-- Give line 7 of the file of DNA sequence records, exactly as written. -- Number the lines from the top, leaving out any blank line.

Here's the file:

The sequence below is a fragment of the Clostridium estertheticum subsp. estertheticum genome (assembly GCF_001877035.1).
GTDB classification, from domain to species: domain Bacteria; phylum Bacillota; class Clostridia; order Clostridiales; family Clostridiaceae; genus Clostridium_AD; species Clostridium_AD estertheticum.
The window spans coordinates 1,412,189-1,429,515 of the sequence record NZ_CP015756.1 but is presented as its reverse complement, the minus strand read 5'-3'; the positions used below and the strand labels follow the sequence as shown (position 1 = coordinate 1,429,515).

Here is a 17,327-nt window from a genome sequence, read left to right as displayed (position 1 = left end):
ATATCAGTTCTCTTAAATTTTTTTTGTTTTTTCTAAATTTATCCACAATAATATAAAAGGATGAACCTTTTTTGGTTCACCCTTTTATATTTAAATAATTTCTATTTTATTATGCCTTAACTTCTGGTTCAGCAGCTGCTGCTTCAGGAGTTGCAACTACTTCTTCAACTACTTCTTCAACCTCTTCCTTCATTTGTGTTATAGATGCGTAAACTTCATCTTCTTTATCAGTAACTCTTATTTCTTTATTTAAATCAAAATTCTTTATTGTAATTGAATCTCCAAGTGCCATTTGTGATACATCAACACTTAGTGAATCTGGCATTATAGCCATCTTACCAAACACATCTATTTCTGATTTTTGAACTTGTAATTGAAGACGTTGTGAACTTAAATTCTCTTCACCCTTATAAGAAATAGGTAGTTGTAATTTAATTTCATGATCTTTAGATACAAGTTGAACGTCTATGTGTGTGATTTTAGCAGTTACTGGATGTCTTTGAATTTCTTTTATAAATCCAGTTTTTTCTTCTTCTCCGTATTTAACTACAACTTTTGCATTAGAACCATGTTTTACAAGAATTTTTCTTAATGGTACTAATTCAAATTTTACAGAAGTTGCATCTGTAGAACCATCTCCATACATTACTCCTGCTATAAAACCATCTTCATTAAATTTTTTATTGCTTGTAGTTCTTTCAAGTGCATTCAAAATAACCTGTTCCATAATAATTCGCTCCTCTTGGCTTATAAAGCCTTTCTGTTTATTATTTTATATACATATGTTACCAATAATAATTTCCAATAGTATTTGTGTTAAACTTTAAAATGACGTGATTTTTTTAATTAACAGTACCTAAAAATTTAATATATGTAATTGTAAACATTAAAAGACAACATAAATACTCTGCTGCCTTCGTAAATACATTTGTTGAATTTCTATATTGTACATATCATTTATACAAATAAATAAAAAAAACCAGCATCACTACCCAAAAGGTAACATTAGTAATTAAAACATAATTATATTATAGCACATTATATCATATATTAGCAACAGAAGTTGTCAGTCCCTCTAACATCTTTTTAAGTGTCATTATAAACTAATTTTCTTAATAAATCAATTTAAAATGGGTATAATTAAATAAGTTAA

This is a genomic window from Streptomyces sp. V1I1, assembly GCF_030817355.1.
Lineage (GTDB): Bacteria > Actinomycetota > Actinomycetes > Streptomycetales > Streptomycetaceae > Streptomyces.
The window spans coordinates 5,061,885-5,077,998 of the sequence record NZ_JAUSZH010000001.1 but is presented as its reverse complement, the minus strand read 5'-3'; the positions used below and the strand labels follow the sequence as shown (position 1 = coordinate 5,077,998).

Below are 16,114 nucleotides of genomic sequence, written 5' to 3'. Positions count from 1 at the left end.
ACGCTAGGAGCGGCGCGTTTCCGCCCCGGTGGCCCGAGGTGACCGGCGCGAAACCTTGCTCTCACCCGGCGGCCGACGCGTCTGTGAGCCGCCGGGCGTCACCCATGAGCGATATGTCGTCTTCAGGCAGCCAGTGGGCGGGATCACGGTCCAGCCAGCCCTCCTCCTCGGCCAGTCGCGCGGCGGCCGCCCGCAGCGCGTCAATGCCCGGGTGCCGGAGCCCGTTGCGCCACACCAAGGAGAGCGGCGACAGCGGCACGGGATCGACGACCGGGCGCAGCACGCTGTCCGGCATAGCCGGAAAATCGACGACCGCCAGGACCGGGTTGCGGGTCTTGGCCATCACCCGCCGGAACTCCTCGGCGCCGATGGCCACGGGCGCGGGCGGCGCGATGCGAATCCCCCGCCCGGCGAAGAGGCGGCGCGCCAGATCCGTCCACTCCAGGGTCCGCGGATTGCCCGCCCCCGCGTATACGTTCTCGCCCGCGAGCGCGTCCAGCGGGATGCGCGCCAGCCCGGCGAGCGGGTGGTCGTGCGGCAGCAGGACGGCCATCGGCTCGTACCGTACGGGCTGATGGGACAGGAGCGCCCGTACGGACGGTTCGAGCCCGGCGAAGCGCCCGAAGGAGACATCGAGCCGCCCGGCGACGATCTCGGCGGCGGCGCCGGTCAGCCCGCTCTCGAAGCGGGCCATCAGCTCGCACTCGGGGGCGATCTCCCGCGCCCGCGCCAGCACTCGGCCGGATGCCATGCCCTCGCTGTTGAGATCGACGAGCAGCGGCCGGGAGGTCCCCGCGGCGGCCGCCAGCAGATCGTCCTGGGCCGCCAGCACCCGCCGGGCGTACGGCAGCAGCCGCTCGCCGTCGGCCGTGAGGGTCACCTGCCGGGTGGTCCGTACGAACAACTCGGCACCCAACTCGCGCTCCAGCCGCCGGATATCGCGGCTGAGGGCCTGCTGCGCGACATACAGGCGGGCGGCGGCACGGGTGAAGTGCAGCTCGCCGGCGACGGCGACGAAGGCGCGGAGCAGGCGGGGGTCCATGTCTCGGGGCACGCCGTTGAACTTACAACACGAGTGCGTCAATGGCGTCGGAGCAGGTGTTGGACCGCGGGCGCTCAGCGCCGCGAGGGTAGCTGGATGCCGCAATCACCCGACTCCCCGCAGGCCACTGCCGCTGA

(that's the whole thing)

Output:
Lineage (GTDB): Bacteria > Actinomycetota > Actinomycetes > Streptomycetales > Streptomycetaceae > Streptomyces.